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The London transport system is one of the oldest and largest public transport systems in the world. Many components of its transport system, such as the double-decker bus, the Hackney Carriage black taxi and the London Underground, are internationally recognised symbols of London.

Most transport services in London are controlled by Transport for London (TfL), an executive agency of the Greater London Authority. TfL-controlled services include the London Underground, Docklands Light Railway, the London Overground, Buses and Trams, most of which accept payment by the Oyster card. TfL also administers the congestion charge zone and the low emission zone.

London has a comprehensive rail network with several major railway stations linking to the rest of the country. International travel is possible from St Pancras International which connects to mainland Europe through the Eurostar service, or from one of six international airports, including Heathrow or Gatwick.

The M25 is an orbital motorway which enables vehicles to avoid travelling through central London and is one of the busiest motorways in Europe.

Routemaster RM758.jpg Hackney carriage.jpg Westminster.tube.station.jubilee.arp.jpg Unit 378013 at Imperial Wharf.JPG DLR unit 109 at Heron Quays.JPG Tramlink-Beckenham Jn.jpg Eurostar at St Pancras Jan 2008.jpg Savoy Pier.jpg BA Planes T4 2004.jpg
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The Charing Cross, Euston and Hampstead Railway (CCE&HR), also known as the Hampstead tube, was a deep-level underground "tube" railway constructed in London by the Underground Electric Railways Company of London Limited (UERL). The company was established in 1891 but construction was much delayed while funds were found and many variations of its route were proposed before work began. Work only started after the company was taken over by American financier Charles Yerkes who raised the money needed, mainly from international investors.

When opened in 1907, the line served 16 stations and ran for a distance of 12.34 kilometres (7.67 mi) in a pair of tunnels between its southern terminus at Charing Cross and its two northern termini at Archway and Golders Green. Later extensions took the railway to Edgware and under the River Thames to Kennington, serving a total distance of 22.84 kilometres (14.19 mi) and 23 stations.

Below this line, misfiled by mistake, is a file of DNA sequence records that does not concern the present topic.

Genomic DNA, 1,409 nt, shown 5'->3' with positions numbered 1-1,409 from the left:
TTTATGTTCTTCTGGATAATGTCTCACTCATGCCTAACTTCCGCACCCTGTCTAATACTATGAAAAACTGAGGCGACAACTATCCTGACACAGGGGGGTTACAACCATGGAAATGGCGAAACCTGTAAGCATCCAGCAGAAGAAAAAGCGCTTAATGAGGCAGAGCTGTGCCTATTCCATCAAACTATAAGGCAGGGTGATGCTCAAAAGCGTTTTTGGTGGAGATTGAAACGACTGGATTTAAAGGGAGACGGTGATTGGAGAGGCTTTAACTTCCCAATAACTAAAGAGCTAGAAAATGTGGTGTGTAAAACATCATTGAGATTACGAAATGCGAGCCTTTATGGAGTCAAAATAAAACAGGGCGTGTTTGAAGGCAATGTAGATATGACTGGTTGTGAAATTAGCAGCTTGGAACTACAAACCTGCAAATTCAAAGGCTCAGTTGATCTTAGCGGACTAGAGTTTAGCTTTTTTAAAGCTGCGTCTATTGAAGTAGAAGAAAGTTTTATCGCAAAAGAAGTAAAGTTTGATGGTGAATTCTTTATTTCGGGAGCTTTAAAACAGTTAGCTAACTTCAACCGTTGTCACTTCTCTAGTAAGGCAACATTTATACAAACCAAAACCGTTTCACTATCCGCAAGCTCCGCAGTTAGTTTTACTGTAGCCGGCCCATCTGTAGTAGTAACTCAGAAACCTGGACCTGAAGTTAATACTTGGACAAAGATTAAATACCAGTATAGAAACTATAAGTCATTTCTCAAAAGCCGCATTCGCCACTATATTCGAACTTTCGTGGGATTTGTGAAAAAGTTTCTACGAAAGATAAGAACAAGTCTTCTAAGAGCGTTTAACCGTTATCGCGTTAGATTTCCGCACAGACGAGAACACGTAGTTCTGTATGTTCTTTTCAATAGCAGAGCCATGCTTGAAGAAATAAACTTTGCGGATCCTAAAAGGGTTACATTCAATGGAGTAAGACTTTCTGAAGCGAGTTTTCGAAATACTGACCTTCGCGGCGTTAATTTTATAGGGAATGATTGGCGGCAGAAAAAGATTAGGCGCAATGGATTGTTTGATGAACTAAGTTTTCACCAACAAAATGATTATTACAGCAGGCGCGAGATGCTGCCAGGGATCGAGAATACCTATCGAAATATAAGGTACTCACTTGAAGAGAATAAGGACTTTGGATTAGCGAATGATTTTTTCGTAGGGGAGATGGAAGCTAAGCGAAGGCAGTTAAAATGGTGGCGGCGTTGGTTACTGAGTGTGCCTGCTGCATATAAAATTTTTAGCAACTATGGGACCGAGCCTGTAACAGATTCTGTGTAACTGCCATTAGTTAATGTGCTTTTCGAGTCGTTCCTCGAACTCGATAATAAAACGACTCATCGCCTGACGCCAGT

In the 1920s, connections were made to another of London's deep-level tube railways and services on the two lines were merged to become what was later named the Northern line. In 1933, the CCE&HR and the rest of the Underground Group was taken into public ownership. Today, the CCE&HR's tunnels and stations form the Charing Cross and Edgware branches and part of the High Barnet branch of the London Underground's Northern line. (Full article...)

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Charles Tyson Yerkes (25 June 1837 – 29 December 1905) was an American financier. He played a major part in developing mass-transit systems in Chicago and London. Yerkes was born in the Northern Liberties, a district of Philadelphia, the son of a banker. At 17 he became a clerk in a grain brokerage and at 22 set up his own firm and joined the Philadelphia stock exchange. By 1865 he had moved into banking and specialized in selling municipal, state, and government bonds. A large speculative trade with Philadelphia public money ended disastrously, and he was left insolvent and narrowly avoided being jailed. Having moved to Chicago in 1881, Yerkes became involved in public transportation when his consortium began taking over street railway companies. His aim was to achieve a monopoly of public transport in the city and he used bribery and blackmail in order to further his ambition. Following an unsuccessful attempt to bribe the city council and state legislature into granting him a 100-year franchise for the tramway system, Yerkes sold his transport stocks in 1899 and moved to New York.

In September 1900, he became involved in underground railways in London, buying the unbuilt Charing Cross, Euston and Hampstead Railway. In 1902, he established the Underground Electric Railways Company of London (UERL) which bought a number tube railway companies which had not been able to find finance. Money was quickly raised using complex financial instruments and the UERL built and opened four tube lines by 1907. Yerkes died in December 1905 shortly before the first of these, the Baker Street and Waterloo Railway, opened in March 1906. Through subsequent acquisition and expansion, the UERL became the core of the London Underground and London's main bus operator.

In addition to his railway's in London and Chicago, Yerkes is remembered through the Yerkes Observatory in Wisconsin and the Yerkes crater on the Moon. (Full article...)

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1910 London to Manchester air raceAlbert Bridge, LondonAldwych tube stationAlbert Stanley, 1st Baron AshfieldBaker Street and Waterloo RailwayBattersea BridgeBrill TramwayBrill railway stationCentral London RailwayCharing Cross, Euston and Hampstead RailwayChelsea BridgeCity and South London RailwayGreat Northern, Piccadilly and Brompton RailwayGreat Western Railway War MemorialGreen Park tube stationHerne Hill railway stationCharles HoldenLondon Necropolis CompanyLondon and North Western Railway War MemorialMarchioness disasterMetropolitan RailwayMoorgate tube crashRAF NortholtFrank PickSinking of SS Princess AliceQuainton Road railway stationRichmond Bridge, LondonEdgar SpeyerUnderground Electric Railways Company of LondonVauxhall BridgeWaddesdon Road railway stationWandsworth BridgeWestcott railway stationWood Siding railway stationWotton railway station (Brill Tramway)

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